United States District Court, District of Columbia
August 21, 2013
ARMA, S.R.O., Petitioner,
BAE SYSTEMS OVERSEAS, INC., Respondent
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For ARMA, S.R.O., Petitioner: Andrew P. Cooper, Jonathan M. Cader, LEAD ATTORNEYS, PRO HAC VICE, DAVIDOFF, HUTCHER & CITRON, LLP, Garden City, ny; Eric B. Meyer, LEAD ATTORNEY, Joshua D. Wolson, DILWORTH PAXSON, LLP, Philadelphia, PA.
For BAE SYSTEMS OVERSEAS, INC., Respondent: Alan Scott Bolden, Lawrence S. Sher, LEAD ATTORNEYS, REED SMITH LLP, Washington, DC; Tarek F. Abdalla, Thomas M. Pohl, PRO HAC VICE, REED SMITH, LLP, Pittsburgh, PA.
JAMES E. BOASBERG, United States District Judge.
This case derives from a contract dispute between Petitioner ARMA, S.R.O., a Slovak Company, and Respondent BAE Systems (BAES), an American defense contractor. An arbitral Tribunal, convened here in Washington to resolve the disagreement, ruled in favor of BAES. ARMA then filed this action under the Federal Arbitration Act, 9 U.S.C. § 1, et seq. , seeking vacatur of the final award. ARMA argues that the integrity of the award has been marred by numerous acts of fraud on Respondent's part, as well as misconduct and legal overreach by the members of the Tribunal that issued the award. BAES objects to all of these claims and asks the Court to confirm the award under Section 9 of the FAA.
After devoting considerable time to an extensive review of the factual record and the parties' submissions, the Court finds that Petitioner has failed to make even a passable case for vacatur. In its dogged efforts to delay confirmation of the award, ARMA has made a series of untenable arguments and, even worse, has submitted pleadings rife with misleading statements, significant omissions, and, occasionally, outright misrepresentations. Disagreeing with Petitioner on all fronts, this Court will deny its petition for vacatur and grant Respondent's request that the award be confirmed. Given ARMA's egregious behavior, moreover, the Court will also grant BAES leave to file a motion requesting an award of reasonable attorney fees.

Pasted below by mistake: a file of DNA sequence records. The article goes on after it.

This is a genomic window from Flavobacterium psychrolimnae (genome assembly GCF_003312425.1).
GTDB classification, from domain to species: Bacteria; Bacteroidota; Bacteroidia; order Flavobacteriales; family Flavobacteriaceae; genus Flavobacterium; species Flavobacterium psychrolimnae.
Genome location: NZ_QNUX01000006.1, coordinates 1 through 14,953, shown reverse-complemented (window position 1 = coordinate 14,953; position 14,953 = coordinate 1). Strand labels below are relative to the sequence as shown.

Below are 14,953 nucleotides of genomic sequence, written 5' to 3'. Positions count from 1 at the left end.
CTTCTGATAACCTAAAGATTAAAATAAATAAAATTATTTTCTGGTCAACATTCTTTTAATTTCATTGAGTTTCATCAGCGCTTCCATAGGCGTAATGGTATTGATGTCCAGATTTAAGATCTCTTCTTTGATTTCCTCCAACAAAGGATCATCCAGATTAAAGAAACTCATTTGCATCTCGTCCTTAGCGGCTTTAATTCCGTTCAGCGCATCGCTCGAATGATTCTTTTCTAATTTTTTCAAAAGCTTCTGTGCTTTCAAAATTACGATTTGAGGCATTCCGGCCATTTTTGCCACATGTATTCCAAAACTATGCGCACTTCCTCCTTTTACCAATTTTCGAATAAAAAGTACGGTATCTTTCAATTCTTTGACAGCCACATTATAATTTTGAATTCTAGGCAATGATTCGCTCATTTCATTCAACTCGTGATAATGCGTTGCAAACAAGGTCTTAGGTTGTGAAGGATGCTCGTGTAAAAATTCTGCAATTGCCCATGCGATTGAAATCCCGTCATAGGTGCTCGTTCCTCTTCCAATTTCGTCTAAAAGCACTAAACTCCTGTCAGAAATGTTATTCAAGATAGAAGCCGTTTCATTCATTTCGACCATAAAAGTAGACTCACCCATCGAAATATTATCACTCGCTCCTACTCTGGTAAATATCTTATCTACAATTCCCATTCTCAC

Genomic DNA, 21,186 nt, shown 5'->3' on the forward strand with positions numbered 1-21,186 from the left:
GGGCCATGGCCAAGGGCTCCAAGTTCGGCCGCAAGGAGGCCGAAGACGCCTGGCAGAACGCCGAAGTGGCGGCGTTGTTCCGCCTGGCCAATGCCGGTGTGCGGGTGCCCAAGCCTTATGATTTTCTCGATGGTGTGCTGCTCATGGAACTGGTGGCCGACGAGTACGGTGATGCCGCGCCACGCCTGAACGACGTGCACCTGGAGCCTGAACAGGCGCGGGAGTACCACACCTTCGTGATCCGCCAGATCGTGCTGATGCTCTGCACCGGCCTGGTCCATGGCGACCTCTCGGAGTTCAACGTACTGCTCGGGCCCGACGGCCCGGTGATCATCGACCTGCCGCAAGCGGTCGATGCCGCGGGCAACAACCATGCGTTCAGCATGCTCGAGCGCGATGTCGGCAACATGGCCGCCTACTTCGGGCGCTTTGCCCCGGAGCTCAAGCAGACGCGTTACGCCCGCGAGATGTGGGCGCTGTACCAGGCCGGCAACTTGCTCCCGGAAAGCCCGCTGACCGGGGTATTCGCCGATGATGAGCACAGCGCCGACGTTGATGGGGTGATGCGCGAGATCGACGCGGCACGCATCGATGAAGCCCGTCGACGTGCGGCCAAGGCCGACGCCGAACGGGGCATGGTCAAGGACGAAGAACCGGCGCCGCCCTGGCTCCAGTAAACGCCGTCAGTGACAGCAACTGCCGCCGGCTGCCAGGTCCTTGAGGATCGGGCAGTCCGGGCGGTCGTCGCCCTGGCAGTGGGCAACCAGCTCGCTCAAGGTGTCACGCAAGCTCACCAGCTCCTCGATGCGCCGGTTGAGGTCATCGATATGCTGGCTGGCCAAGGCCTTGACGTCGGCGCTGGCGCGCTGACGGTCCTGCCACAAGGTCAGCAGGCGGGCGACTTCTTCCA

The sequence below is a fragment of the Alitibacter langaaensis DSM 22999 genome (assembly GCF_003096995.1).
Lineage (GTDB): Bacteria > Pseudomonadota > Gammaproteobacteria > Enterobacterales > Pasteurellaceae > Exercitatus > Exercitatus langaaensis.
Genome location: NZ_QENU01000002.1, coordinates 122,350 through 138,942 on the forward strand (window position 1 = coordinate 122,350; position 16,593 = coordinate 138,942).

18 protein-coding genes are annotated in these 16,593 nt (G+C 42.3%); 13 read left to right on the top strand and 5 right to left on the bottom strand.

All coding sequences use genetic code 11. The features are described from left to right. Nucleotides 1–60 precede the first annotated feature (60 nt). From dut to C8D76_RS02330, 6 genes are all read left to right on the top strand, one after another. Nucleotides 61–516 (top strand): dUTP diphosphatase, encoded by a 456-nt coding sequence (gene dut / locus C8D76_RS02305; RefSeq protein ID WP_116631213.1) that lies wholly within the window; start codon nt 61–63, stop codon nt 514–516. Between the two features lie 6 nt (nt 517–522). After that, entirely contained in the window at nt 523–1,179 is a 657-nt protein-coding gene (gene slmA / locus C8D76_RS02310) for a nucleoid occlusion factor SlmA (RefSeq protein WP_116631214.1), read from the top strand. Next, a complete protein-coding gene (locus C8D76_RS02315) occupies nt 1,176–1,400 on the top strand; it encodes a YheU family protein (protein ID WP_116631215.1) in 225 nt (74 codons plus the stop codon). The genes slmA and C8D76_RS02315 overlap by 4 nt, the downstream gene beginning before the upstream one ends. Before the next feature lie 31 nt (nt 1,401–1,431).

According to the Petition, for more than a decade international defense contractor BAES relied upon ARMA, a family-owned Slovak relationship-management firm, to promote its reputation in Eastern Europe and to secure inroads with various government ministries. See ARMA Petition to Vacate (ECF No. 1), ¶ ¶ 3-4. In mid-2005, the Slovak Ministry of Defense (MOD) announced a sizable international public tender for the development of a mobile communications system (MOKYS) for its armed forces. See id., ¶ 5. ARMA agreed to assist BAES in its efforts to win the MOKYS tender, and on October 14, 2005, the parties concluded an International Representative Agreement (IRA) to reflect this arrangement. See id., ¶ 6; BAES Answer (ECF No. 11) at 3.
The IRA stipulated that if BAES succeeded in securing the MOKYS tender, it would pay ARMA commissions for all " Compensable Sale[s]" obtained in connection with the project during the lifetime of the IRA. See Pet., Exh. T (IRA), § 4.A; Answer at 3. The IRA had an initial term of two years, see Pet., ¶ 6; IRA App'x A, § 1, and provided that after its expiration, BAES would continue to pay commissions on any qualifying " Compensable Sales." See IRA, § 6. BAES was ultimately selected as the winning bidder in the MOKYS tender. See Pet., ¶ 8. In December 2005, BAES and the Slovak MOD entered into an " Agreement for Future Delivery of Work" (AFDW) to design and implement